Add to this the likelihood that another Iran hawk may be about to join President Trump’s national security team: John Bolton.

True, President Trump had once rejected Bolton for a White House job because — believe it or not — he didn’t like Bolton’s mustache. But former President George W. Bush’s ambassador to the UN may once again be headed to the White House and for a top job as President Trump’s new national security adviser. Bolton reportedly visited the White House on March 6 in a meeting that has been described as more like a job interview.

Former US Ambassador to the United Nations John Bolton speaks during CPAC 2018, in National Harbor, Maryland, on February 22, 2018. (Photo by AFP)

Every indication, thus, is that the US may be heading toward a unilateral withdrawal from the Iran deal — a move that would be in contravention of not only the deal itself but also the Security Council resolution, as well as an affront to America’s European allies who have been strongly advising it against withdrawal.

Iran, meanwhile, has long been prepared for that eventuality; and it may have already made its peace with it. On March 14, Iranian Deputy Foreign Minister and nuclear negotiator Abbas Araqchi said Iran had notified Europe that if the US withdraws from the Iran deal, so will Iran.

That would perhaps be best for all. The Iran deal is a complex, highly technical deal that took 22 months to negotiate. If one party suddenly wishes to renege on its obligations and sabotage the implementation of obligations by other parties, there had better be no deal to implement at all.

US President Donald Trump gestures after speaking to military personnel at Marine Corps Air Station Miramar in San Diego, California, on March 13, 2018. (Photo by AFP)

The year of ruling dangerously

If President Trump’s first year in office is to be summed up, it is best described as a year of breaking deals — and American promises. There is nothing original about it.

“A house that takes several man-years to build can be destroyed in an hour by any young delinquent who has the price of a box of matches,” writes Thomas C. Schelling, the renowned foreign policy scholar, in his book “Arms and Influence.”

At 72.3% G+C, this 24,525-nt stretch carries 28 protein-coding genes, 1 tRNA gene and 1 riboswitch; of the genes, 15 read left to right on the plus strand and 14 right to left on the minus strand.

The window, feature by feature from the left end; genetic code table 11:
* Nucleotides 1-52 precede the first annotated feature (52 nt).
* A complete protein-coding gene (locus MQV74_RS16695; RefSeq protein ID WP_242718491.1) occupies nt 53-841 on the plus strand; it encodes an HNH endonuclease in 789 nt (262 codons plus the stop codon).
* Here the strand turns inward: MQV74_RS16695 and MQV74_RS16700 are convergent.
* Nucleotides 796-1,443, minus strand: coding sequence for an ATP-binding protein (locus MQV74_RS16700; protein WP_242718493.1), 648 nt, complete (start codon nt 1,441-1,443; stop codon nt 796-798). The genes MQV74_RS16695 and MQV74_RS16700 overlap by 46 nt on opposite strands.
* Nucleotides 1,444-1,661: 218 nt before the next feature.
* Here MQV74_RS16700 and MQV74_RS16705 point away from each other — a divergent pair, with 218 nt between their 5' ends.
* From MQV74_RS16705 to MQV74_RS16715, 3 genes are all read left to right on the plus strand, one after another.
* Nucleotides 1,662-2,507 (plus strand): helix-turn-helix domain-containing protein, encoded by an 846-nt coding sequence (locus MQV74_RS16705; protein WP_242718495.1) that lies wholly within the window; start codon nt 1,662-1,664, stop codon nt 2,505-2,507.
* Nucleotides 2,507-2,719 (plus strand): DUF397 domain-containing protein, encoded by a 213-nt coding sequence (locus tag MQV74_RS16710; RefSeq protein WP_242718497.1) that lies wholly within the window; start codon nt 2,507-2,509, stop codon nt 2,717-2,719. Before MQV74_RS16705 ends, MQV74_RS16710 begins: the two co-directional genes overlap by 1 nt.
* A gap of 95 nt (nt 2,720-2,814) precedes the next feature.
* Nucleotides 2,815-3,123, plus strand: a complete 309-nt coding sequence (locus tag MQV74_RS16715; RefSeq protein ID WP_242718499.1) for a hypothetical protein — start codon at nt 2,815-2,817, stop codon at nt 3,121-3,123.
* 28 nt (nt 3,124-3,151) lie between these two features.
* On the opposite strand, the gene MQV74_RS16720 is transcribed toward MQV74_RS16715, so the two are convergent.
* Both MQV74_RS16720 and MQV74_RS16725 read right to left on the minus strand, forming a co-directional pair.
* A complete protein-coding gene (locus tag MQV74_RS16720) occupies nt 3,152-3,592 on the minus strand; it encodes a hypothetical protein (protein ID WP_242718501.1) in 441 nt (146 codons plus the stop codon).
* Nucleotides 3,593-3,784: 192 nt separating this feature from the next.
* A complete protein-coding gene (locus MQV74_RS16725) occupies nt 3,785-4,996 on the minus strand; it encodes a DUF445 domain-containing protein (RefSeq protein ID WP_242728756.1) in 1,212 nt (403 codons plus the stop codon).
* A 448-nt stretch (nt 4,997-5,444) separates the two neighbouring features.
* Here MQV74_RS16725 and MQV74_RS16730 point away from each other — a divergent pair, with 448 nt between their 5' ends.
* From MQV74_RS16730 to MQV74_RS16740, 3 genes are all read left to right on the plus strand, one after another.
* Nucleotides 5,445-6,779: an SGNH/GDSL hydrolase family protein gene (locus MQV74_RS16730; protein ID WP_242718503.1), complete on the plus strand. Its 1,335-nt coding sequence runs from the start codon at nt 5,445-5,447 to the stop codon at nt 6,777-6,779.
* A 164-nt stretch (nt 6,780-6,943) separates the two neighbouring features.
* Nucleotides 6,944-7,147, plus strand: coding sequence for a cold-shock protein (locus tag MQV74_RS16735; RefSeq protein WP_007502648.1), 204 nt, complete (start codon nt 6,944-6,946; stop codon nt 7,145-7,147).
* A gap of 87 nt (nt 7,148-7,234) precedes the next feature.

The administration of President Trump has already either withdrawn or announced an intention to withdraw from, among others, the Paris Climate Accord (signed off on by 195 world countries); the North American Free Trade Agreement (NAFTA), comprising the US, Canada, and Mexico; the Trans-Pacific Partnership (TTP), which is a 12-nation deal; and a free trade deal with South Korea.

I would say that is one impressive résumé but I would be playing with the lingual boundaries of the word “impressive.”

Tried and (futilely) trusted?

That is history for North Korea to be mindful of. If the Trump White House can defy international law by possibly unilaterally withdrawing from the multilateral Iran deal, if it can go around scrapping all those other deals, and if it is provably engaged in the naked pursuit of its interests so aggressively as to harm those of other countries, is it prudent to expect a deal with it?

Foreign Minister Zarif seemed to offer his response to that question on Tuesday.

“[If the word of] a president is only credible as long as that president is in office, then I don’t think anybody would be interested in reaching an agreement with the United States because they’re bound to be violated within four to eight years,” he said.

It is not like President Trump is a serious deal-maker, either. A former Japanese diplomat, referring to the hasty announcement by Trump of a meeting with North Korean leader Kim Jong-un, anonymously told Reuters, “As for Washington, Trump is such an unpredictable guy. If anything will help elevate his approval domestically, he’ll jump [at it].”

The question then for Pyongyang to ponder is whether it is worthwhile to put in the US even the basic trust that is necessary to sit at the same negotiating table with someone.

Am I making policy recommendations for action in one direction or another? Absolutely not. I also certainly hope that North Korea will find genuine interest on the part of the US in resolving its differences with Pyongyang, that both sides will proceed to actually do so, and, more importantly, that Washington will keep its word across administrations.

But the North Koreans will have every reason to suspect that a potential deal with the US will stand. And while I hope for the best, I advise preparedness for the worst.

Let us trust that the North Koreans will make the choice that is best for them.

 

(The views expressed in this article do not necessarily reflect those of Press TV.)

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Alexander Ionov

Alexander Ionov